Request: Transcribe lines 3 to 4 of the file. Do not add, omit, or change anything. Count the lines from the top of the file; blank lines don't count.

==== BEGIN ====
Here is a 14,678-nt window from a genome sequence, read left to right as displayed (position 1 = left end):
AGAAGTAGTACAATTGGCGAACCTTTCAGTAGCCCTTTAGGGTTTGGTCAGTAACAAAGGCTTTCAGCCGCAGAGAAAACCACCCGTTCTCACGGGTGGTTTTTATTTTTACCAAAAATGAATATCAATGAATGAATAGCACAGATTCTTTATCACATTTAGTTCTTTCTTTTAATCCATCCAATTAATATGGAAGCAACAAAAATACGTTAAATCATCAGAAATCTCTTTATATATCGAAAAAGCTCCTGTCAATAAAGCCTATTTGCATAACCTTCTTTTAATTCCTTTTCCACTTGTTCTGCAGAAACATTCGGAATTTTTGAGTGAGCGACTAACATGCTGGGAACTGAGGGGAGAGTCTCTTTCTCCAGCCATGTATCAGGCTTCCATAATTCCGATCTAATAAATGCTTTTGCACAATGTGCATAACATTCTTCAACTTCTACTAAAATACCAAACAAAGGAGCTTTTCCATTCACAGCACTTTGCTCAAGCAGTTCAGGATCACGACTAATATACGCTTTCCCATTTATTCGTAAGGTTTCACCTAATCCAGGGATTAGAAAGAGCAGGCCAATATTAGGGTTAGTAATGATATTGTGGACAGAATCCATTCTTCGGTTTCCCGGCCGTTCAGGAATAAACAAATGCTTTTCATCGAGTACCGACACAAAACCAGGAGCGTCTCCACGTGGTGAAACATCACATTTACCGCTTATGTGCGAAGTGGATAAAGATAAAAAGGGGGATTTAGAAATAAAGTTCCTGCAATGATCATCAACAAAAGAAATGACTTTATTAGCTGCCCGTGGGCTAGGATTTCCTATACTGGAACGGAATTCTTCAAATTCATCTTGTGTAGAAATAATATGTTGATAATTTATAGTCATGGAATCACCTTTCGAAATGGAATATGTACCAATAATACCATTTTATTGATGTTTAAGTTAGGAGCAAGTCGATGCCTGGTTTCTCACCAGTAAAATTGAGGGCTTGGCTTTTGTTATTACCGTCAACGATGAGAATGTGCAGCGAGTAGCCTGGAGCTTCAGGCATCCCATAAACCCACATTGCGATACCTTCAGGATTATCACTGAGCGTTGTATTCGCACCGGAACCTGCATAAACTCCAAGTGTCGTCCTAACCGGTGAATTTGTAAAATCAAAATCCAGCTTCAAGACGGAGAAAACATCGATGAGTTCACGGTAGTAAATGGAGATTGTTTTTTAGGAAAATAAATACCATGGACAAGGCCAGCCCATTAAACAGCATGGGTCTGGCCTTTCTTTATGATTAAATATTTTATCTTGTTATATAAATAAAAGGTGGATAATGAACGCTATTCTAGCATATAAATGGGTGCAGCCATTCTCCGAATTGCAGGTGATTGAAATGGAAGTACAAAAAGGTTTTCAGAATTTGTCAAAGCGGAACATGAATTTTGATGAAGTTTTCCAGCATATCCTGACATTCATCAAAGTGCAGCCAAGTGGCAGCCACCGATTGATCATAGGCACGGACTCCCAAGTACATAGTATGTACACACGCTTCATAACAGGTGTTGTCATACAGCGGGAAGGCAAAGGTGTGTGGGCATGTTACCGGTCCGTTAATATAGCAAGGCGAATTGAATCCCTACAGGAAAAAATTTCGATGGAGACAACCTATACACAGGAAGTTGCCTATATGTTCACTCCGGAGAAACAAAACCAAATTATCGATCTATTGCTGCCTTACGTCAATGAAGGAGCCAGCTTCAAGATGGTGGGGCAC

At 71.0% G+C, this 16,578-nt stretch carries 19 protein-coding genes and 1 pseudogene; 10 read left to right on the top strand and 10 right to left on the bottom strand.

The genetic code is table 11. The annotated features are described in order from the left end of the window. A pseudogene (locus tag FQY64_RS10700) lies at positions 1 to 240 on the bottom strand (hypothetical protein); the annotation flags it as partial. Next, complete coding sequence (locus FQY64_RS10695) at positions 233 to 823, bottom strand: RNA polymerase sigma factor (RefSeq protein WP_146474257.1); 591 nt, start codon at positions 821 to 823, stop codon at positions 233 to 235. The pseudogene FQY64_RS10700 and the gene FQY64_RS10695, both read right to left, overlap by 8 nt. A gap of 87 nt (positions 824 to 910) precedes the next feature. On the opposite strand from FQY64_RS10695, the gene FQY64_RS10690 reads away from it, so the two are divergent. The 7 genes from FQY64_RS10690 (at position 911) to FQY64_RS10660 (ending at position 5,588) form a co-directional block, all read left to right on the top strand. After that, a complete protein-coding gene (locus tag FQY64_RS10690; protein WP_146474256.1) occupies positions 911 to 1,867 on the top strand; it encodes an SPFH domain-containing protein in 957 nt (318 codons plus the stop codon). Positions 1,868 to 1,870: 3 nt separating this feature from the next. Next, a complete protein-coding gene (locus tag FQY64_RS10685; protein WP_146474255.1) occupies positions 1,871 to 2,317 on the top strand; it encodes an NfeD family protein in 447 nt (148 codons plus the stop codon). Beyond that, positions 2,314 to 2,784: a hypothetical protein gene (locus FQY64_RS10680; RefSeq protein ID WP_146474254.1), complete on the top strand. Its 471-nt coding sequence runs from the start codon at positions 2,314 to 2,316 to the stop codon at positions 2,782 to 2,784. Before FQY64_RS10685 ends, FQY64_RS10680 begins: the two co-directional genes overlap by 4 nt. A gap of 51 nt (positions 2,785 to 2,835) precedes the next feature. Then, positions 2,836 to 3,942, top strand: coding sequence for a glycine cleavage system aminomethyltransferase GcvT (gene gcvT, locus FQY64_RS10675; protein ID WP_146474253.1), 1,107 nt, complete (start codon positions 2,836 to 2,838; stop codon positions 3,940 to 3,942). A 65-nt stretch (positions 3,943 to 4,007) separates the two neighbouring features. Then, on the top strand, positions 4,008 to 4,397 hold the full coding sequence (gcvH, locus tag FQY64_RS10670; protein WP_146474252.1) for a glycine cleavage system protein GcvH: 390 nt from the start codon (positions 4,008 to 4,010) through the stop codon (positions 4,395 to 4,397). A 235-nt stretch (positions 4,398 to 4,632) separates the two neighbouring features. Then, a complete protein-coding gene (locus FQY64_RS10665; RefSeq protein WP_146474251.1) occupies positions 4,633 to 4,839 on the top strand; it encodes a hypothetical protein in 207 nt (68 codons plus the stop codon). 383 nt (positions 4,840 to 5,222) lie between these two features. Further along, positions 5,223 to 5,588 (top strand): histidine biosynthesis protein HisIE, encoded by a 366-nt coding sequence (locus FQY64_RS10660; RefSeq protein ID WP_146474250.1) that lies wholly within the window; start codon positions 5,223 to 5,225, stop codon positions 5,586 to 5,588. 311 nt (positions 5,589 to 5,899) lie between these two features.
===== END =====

At 71.0% G+C, this 16,578-nt stretch carries 19 protein-coding genes and 1 pseudogene; 10 read left to right on the top strand and 10 right to left on the bottom strand.

The genetic code is table 11. The annotated features are described in order from the left end of the window. A pseudogene (locus tag FQY64_RS10700) lies at positions 1 to 240 on the bottom strand (hypothetical protein); the annotation flags it as partial. Next, complete coding sequence (locus FQY64_RS10695) at positions 233 to 823, bottom strand: RNA polymerase sigma factor (RefSeq protein WP_146474257.1); 591 nt, start codon at positions 821 to 823, stop codon at positions 233 to 235. The pseudogene FQY64_RS10700 and the gene FQY64_RS10695, both read right to left, overlap by 8 nt. A gap of 87 nt (positions 824 to 910) precedes the next feature. On the opposite strand from FQY64_RS10695, the gene FQY64_RS10690 reads away from it, so the two are divergent. The 7 genes from FQY64_RS10690 (at position 911) to FQY64_RS10660 (ending at position 5,588) form a co-directional block, all read left to right on the top strand. After that, a complete protein-coding gene (locus tag FQY64_RS10690; protein WP_146474256.1) occupies positions 911 to 1,867 on the top strand; it encodes an SPFH domain-containing protein in 957 nt (318 codons plus the stop codon). Positions 1,868 to 1,870: 3 nt separating this feature from the next. Next, a complete protein-coding gene (locus tag FQY64_RS10685; protein WP_146474255.1) occupies positions 1,871 to 2,317 on the top strand; it encodes an NfeD family protein in 447 nt (148 codons plus the stop codon). Beyond that, positions 2,314 to 2,784: a hypothetical protein gene (locus FQY64_RS10680; RefSeq protein ID WP_146474254.1), complete on the top strand. Its 471-nt coding sequence runs from the start codon at positions 2,314 to 2,316 to the stop codon at positions 2,782 to 2,784. Before FQY64_RS10685 ends, FQY64_RS10680 begins: the two co-directional genes overlap by 4 nt. A gap of 51 nt (positions 2,785 to 2,835) precedes the next feature. Then, positions 2,836 to 3,942, top strand: coding sequence for a glycine cleavage system aminomethyltransferase GcvT (gene gcvT, locus FQY64_RS10675; protein ID WP_146474253.1), 1,107 nt, complete (start codon positions 2,836 to 2,838; stop codon positions 3,940 to 3,942). A 65-nt stretch (positions 3,943 to 4,007) separates the two neighbouring features. Then, on the top strand, positions 4,008 to 4,397 hold the full coding sequence (gcvH, locus tag FQY64_RS10670; protein WP_146474252.1) for a glycine cleavage system protein GcvH: 390 nt from the start codon (positions 4,008 to 4,010) through the stop codon (positions 4,395 to 4,397). A 235-nt stretch (positions 4,398 to 4,632) separates the two neighbouring features. Then, a complete protein-coding gene (locus FQY64_RS10665; RefSeq protein WP_146474251.1) occupies positions 4,633 to 4,839 on the top strand; it encodes a hypothetical protein in 207 nt (68 codons plus the stop codon). 383 nt (positions 4,840 to 5,222) lie between these two features. Further along, positions 5,223 to 5,588 (top strand): histidine biosynthesis protein HisIE, encoded by a 366-nt coding sequence (locus FQY64_RS10660; RefSeq protein ID WP_146474250.1) that lies wholly within the window; start codon positions 5,223 to 5,225, stop codon positions 5,586 to 5,588. 311 nt (positions 5,589 to 5,899) lie between these two features.